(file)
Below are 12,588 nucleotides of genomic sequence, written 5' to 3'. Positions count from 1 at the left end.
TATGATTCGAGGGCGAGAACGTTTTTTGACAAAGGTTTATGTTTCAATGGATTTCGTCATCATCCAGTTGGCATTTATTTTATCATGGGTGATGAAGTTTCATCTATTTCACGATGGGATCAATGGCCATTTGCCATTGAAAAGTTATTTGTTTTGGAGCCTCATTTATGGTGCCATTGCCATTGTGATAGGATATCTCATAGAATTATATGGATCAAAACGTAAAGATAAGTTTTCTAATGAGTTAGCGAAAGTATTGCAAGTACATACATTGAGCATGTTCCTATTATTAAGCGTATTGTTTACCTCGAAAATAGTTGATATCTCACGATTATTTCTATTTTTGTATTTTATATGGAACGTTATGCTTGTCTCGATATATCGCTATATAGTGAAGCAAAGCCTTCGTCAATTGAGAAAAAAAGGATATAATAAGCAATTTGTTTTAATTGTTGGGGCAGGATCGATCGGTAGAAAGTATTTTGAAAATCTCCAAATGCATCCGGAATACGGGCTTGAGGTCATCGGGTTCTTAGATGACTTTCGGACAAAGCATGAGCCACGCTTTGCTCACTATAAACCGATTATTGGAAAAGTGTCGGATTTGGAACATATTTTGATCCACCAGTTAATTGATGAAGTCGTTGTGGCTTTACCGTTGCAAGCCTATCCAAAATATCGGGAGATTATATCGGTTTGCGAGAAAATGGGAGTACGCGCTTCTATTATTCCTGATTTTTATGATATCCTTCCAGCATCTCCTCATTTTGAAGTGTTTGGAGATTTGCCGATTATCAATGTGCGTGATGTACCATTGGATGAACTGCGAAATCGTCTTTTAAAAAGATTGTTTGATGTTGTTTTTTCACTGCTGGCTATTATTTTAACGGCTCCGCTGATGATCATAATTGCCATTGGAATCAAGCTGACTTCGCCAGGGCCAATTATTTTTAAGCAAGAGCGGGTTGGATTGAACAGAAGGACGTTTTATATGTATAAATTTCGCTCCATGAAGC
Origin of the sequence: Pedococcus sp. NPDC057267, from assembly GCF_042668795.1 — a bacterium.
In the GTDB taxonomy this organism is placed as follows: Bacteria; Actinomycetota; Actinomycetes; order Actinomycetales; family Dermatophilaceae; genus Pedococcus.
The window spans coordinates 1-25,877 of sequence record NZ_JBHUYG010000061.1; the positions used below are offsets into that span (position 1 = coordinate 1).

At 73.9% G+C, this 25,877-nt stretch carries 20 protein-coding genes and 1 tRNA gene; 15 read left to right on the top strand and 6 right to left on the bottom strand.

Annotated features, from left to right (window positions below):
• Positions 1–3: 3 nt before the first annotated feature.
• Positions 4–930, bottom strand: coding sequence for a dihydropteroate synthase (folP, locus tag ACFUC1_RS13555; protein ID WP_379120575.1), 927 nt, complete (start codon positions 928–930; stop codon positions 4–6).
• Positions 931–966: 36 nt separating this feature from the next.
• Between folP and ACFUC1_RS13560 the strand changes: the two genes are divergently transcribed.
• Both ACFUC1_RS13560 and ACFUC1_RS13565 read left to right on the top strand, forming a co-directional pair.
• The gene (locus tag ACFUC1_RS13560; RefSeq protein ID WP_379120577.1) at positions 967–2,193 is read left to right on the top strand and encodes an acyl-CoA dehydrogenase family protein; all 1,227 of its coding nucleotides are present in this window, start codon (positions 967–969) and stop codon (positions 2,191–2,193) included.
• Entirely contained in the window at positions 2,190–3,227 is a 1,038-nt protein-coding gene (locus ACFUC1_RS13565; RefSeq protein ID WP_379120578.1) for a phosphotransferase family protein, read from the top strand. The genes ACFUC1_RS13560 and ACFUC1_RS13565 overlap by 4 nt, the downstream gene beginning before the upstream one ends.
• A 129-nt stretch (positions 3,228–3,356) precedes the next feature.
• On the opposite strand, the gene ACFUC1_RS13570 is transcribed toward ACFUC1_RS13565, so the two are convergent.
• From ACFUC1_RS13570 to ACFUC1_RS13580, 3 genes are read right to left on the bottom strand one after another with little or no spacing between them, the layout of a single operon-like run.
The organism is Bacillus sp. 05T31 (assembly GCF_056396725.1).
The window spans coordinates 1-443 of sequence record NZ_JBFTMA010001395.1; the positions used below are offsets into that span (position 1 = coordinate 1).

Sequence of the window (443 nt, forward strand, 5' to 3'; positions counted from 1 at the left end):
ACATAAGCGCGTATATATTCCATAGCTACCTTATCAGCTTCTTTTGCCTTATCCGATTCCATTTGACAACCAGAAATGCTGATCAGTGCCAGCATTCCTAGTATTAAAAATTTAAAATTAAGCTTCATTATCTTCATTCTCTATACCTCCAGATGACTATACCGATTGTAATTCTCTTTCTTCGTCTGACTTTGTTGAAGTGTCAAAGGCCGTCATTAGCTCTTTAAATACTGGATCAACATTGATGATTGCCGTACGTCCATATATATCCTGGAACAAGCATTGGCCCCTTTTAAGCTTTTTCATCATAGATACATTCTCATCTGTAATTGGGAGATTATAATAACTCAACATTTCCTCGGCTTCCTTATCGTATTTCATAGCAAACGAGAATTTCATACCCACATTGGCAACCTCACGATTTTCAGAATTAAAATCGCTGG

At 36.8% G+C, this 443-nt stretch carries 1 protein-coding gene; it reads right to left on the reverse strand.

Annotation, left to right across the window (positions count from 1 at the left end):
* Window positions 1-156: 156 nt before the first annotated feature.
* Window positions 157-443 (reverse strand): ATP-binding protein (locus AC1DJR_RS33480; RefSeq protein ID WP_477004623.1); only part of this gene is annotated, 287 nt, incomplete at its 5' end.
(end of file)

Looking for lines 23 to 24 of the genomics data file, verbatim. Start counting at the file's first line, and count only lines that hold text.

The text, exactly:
Annotation, left to right across the window (positions count from 1 at the left end):
* Window positions 1-156: 156 nt before the first annotated feature.